I have worked as a Consultant Neonatal Paediatrician at the RVI, Newcastle since 2003 (qual.1990), and have held an Honorary University post since appointment. I work closely with the Comprehensive Local Research Network (CLRN) groups for Reproductive Health and Child Health and support several NIHR funded studies as Chief Investigator (SHIFT) and Principal Investigator or neonatal lead (BOOST II, I2S2, BEST, MERIDIAN, OPTIMUM, STAMP, HOLDS etc.) I lead a broad programme of research as a member of the Causes and Patterns of Disease research theme within IHS. I am a co-investigator on two NIHR Health Technology Assessment (HTA) studies (£5.8M total funding). These will be coordinated by the National Perinatal Epidemiology Unit (NPEU, Oxford) and will start in 2013. I will coordinate a series of underpinning mechanistic microbiomic and metabolomic studies in regionally recruited infants. These link with my over-arching research focus: the influence of early life nutrition, infection/inflammation and growth on health and development in childhood and later life.
My current research activity falls within four themes:
1. Long term outcome of preterm birth. Dr M Pearce (IHS), Prof A Adamson (IHS), Prof C Relton (IHG), Prof M Trenell (ICM), Dr T Cheetham (IHG). I initiated the Newcastle Preterm Birth Growth Study (PTBGS) of >200 children who were born preterm and are now approaching 19 years old. This cohort was formed from a series of controlled trials published over the last 12 years, and containing extremely detailed measures of early life nutritional exposures and their relationship to cognitive outcomes and metabolic phenotype. Our studies on the relationship between DNA methylation and life course phenotypic changes are amongst the first published in this high-risk population. Current work is using newer MRI and MRS techniques to examine intra-hepatic and intra-myocellular lipid deposition and examine muscle fatigue.
2. Nutrition, lactoferrin, probiotics and microbiome in preterm infants. Dr J Berrington (IHS), Prof W McGuire (Child Health, York), Prof S Cummings (Microbiology, Northumbria), Prof E Juszczak (NPEU, Oxford). We have established a unique position to examine the effects of nutritional modification of bowel microbiota and relate this to serious morbidities and death, and longer term outcomes in this high-risk patient population. Our preliminary research findings using new generation technologies were published this year. We have funding to conduct large RCTs as part of a national networks and track these cohorts into later life. These trials have been developed with close public patient involvement and will have a major impact on clinical practice.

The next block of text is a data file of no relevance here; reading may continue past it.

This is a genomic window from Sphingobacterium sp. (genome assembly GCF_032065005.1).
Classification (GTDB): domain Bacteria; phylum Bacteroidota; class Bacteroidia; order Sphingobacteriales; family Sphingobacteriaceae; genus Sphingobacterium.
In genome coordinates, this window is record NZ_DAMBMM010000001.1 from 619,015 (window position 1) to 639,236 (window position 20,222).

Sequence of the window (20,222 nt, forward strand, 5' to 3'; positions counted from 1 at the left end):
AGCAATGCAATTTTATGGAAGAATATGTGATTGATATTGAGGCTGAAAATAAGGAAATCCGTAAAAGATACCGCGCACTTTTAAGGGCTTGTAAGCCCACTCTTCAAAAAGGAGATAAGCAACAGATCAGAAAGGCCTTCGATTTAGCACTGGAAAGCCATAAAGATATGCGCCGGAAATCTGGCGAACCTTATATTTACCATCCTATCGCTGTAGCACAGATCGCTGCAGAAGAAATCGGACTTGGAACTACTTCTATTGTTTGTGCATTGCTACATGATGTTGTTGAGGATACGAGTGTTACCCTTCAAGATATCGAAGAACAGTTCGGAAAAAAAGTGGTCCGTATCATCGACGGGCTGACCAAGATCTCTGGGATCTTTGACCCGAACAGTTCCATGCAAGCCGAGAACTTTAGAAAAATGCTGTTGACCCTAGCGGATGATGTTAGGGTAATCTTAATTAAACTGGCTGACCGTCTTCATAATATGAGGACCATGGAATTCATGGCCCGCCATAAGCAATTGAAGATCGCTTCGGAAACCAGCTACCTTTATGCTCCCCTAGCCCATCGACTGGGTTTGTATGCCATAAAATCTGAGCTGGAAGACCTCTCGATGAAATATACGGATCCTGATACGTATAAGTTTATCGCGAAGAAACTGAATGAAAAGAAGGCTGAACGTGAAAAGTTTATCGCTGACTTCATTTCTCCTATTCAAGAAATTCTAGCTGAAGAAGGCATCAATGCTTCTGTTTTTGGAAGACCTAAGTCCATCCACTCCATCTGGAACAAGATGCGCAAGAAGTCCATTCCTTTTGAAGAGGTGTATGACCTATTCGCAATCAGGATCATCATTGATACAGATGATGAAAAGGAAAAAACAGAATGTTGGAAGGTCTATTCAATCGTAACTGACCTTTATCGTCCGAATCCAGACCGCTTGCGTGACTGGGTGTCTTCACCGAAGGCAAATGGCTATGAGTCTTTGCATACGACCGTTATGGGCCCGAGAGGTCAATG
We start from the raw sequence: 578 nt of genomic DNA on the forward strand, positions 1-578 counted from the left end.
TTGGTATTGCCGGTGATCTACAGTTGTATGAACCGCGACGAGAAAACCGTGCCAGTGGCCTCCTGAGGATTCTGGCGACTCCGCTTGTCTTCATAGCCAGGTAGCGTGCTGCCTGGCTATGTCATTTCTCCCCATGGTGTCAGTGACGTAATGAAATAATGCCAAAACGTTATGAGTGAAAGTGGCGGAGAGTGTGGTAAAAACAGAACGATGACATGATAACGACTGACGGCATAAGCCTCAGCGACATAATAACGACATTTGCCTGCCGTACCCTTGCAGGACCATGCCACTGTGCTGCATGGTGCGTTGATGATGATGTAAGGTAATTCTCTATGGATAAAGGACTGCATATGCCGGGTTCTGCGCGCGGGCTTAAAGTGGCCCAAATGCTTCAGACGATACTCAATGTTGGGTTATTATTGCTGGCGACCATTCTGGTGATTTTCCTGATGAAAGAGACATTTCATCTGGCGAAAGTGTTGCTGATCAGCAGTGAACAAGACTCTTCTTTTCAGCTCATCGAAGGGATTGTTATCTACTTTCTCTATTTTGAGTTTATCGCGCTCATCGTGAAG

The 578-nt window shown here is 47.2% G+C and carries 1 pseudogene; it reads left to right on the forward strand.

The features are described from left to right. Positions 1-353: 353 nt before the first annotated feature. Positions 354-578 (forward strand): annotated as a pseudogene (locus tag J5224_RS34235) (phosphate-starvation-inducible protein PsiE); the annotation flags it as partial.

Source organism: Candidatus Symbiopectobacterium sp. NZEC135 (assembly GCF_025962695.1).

3. Health related quality of life, congenital anomalies and perinatal epidemiology. Prof J Rankin (IHS), Prof H McConachie (IHS). I am a key member of Prof Rankin’s group examining long term outcomes for infants born with congenital anomalies and communicating this information to parents and health professionals. Our systematic review was published this year.
4. Qualitative sociological research with parents and staff. Prof J Rankin (IHS), Dr R Graham (School of GPS), Prof S Robson (ICM). We have conducted innovative social scientific studies into the feelings and perceptions of both parents and staff in the context of withdrawal of active care, and reproductive loss (stillbirth or neonatal death) in multiple pregnancies. Our findings have been disseminated and translated into better knowledge and care via a series of workshops, supported in part, by a £37k grant from the Department of Health. I am working with key stakeholders and national bodies to help further translate our findings into the clinical environment
I aim to further develop a programme of multi-disciplinary translational research to explore the causal mechanisms linking adverse early life events, and nutritional interventions to ameliorate these, with health and developmental outcomes in childhood. This will be achieved through the juxtaposition of my clinical environment with academic collaborators in relevant disciplines.
Working with colleagues across Europe we have published data on current practices and areas of research priority. In 2004 I helped establish the UK Neonatal Nutrition Network (www.nicunutrition.com) which brings together clinicians from more than 40 major tertiary care units across the UK and Ireland to discuss best practice and translational research. We act as the clinical specialty group for the national Medicine for Children Research Network helping refine and prioritise research. It is through this collaboration that I helped develop and secure funding for the two large HTA funded trials. These will have a key impact on neonatal care
I have co-authored more than 25 peer-reviewed publications in the last 5 years including original research and invited submissions, and presented several abstracts at international society meetings. Through these research efforts I am recognised as an expert in my field. I have been invited to lecture at major international meetings, including in the last 2 years - the Norwegian Pediatric Society, European Society for Pediatric Research, European Society for Pediatric Gastroenterology Hepatology and Nutrition, British Association of Perinatal Medicine, and World Congress of Pediatric Gastroenterology Hepatology and Nutrition in Taiwan. I teach at medical student and postgraduate level, supervised two MD candidates to successful award, and am currently supervising a further two MD students. I have also supervised at MRes and Masters level, and provide mentorship to numerous other clinical trainees.
Neonatal Nutrition; Perinatal infections and epidemiology; Collaborative multicentre trials
Programming of early life events, Lactoferrin, Neonatal Infections,